A:  Well, I actually haven’t seen the article, so I’m not exactly sure of what these bomb shelters consist of, but I think I can speak to being prepared, so…  I live in New Hampshire and we obviously have very severe storms during the winter.  And it doesn’t happen very often, but every once in a while, we will get a snow and an ice storm that will cause extensive power outages.  A couple years ago, we had one and the power where we live was out for 4 days.  So you do, I think, have to be prepared for natural and other disasters.  And one of the things that we did at our house was we normally have oil heat here, which is very common in New England, it requires electricity to run your furnace.  So we installed a couple of propane heaters that don’t require any electricity and we can use those when the power’s out to keep the house warm.  We also have a- I keep in the basement – a kit with radio, flashlights, batteries, candles, bottled water, so that in addition to what food you should keep on hand that doesn’t require a lot of preparation work, or cooking, or electricity, that you basically have enough food and water on hand to last 2 or 3 or 4 days.  And I think that’s good advice for most people to follow, and then depending on where you live, if you’re in an area along the coast, where you might be subject to hurricanes or typhoons or if you live somewhere where you might be subject to flooding and maybe be cut off.  Or if you maybe live in the north, where you have severe winter storms and you might have a loss of power for a few days, I think it’s always good to be prepared.  I’m not so sure about the bomb shelters.  Certainly in the Mid-West of the US, we have a lot of threats with tornadoes and people often have tornado shelters, which are typically underground.  So I can’t really comment on these shelters because I haven’t seen it, maybe if you send me the link, I’ll take a look at it.
Q:  Well, they seemed very extensive and it sort of seems a little bit extreme, like preparing for apocalypse, and so they sell you these things- I’ll put the link up on the website, but so you know, it’s 200 thousand dollars or a million dollars for the shelter, and that seems a bit extreme to me.
A:  I think common sense.  But I think most people probably don’t prepare for the fact that they might be without heat or power for a few days.  Now, clearly, in parts of Japan, it’s a more significant problem because if your house wasn’t damaged from the earthquake and the tsunami, there’s going to be areas where it’s going to take them months to restore the electrical grid and get power back to everybody, I don’t think you can ever prepare for that.  And that’s why you need to have the relief agencies and the government, but for the average person, it’s probably not far-fetched to have enough batteries, have enough food that doesn’t need preparation, have some bottled water, so that you can go at least a couple-3 days.  That would be my advice.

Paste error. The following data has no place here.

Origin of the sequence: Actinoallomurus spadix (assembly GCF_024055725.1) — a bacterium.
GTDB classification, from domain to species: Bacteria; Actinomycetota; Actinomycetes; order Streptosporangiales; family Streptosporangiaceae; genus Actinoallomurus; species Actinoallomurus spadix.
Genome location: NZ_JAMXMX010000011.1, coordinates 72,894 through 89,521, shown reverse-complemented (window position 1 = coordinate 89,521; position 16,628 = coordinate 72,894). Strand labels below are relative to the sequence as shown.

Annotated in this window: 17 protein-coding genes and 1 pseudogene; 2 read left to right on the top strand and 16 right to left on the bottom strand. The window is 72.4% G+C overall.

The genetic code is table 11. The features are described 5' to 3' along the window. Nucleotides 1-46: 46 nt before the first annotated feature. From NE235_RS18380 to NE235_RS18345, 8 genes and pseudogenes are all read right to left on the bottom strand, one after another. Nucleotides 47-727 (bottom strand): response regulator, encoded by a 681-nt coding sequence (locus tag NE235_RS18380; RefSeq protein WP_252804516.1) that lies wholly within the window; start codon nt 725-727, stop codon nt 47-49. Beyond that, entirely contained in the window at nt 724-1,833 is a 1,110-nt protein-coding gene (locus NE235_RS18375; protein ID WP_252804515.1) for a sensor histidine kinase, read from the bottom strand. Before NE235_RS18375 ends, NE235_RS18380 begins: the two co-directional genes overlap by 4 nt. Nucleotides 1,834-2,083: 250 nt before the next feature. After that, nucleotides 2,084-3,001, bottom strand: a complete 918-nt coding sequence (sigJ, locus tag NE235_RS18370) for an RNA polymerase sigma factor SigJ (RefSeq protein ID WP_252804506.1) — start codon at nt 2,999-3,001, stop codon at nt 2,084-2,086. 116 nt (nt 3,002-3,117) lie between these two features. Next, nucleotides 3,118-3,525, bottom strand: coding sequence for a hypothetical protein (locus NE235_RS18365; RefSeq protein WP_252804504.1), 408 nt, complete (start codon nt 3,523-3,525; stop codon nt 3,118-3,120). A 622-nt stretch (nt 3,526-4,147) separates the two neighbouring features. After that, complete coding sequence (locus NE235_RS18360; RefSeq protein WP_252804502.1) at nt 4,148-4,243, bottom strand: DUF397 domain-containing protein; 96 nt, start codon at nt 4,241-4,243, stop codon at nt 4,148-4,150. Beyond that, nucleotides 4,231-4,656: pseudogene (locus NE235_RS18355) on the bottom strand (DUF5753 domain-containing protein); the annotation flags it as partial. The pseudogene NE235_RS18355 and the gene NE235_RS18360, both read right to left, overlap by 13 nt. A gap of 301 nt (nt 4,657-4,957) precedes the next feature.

Q:  Sounds like that’s an easy thing to do and would be useful in many situations, many natural disasters.  OK, I hope there’s not too much background noise, I’m in my office late at night and they’re actually vacuuming outside, so I hope that’s not getting picked up, but if it is, I’m sorry, hopefully it’s quiet.  So let’s move on, are we done with the shelter question?
A:  That’s all I can answer.
Q:  OK, so this question, maybe you can speak to, I know we talked yesterday about Vermont Yankee and renewing the license, but one thing that we didn’t address is people are obviously very concerned about having some of these passive cooling systems.  In the case, Vermont Yankee presumably has- is attached to the grid and has generators and has batteries.  But in Japan, we’ve shown that even if you have all that, there can still be problems.  So you had talked a little bit – though not in detail – about these passive cooling and I guess the question is do they have any of that at Vermont Yankee, are you aware of that?  And is it possible to take an older plant, like Vermont Yankee or Fukushima, and actually retrofit it with some passive cooling systems that would work if there was no electricity, basically, or no power?
A:  All right, let me try to answer the question in a couple ways.  And I’ll go back, I think, gosh, maybe in the first interview, we talked about needing to take a lessons learned from this and take a look at the design basis of these plants and make sure that given what’s transpired, that in fact, what we’re assuming of the design basis, or the worst-case scenarios is in fact still accurate.  And I did see that the Nuclear Regulatory Commission in the US is going to kick off an investigation and take a look at the safety of the plants in the US.  And other countries around the world are announcing similar type initiatives.  I think the European Union is going to try to get together and come up with a common process, but I think that’s very important.  And I think it’s important in the context of this question because whether or not a plant should have more or additional safety systems depends, I think, on the design basis.  And the current state of the safety system of the plant.  So, y’know, what got us here was two events that were obviously related, that were beyond the design basis of the plant.  The earthquake, which was beyond what was designed for, and then the tsunami, which was – as we talked about, I think, two days ago – double the height of what the plant was designed for.  And that’s what got them in the situation where they had a loss of power and a lot of damage.  If there’s plants that we look at and we find out that what we took into account for the design basis is no longer correct, then there’s gonna have to be remediation at those plants to either add or modify safety systems to make sure that the plant is safe.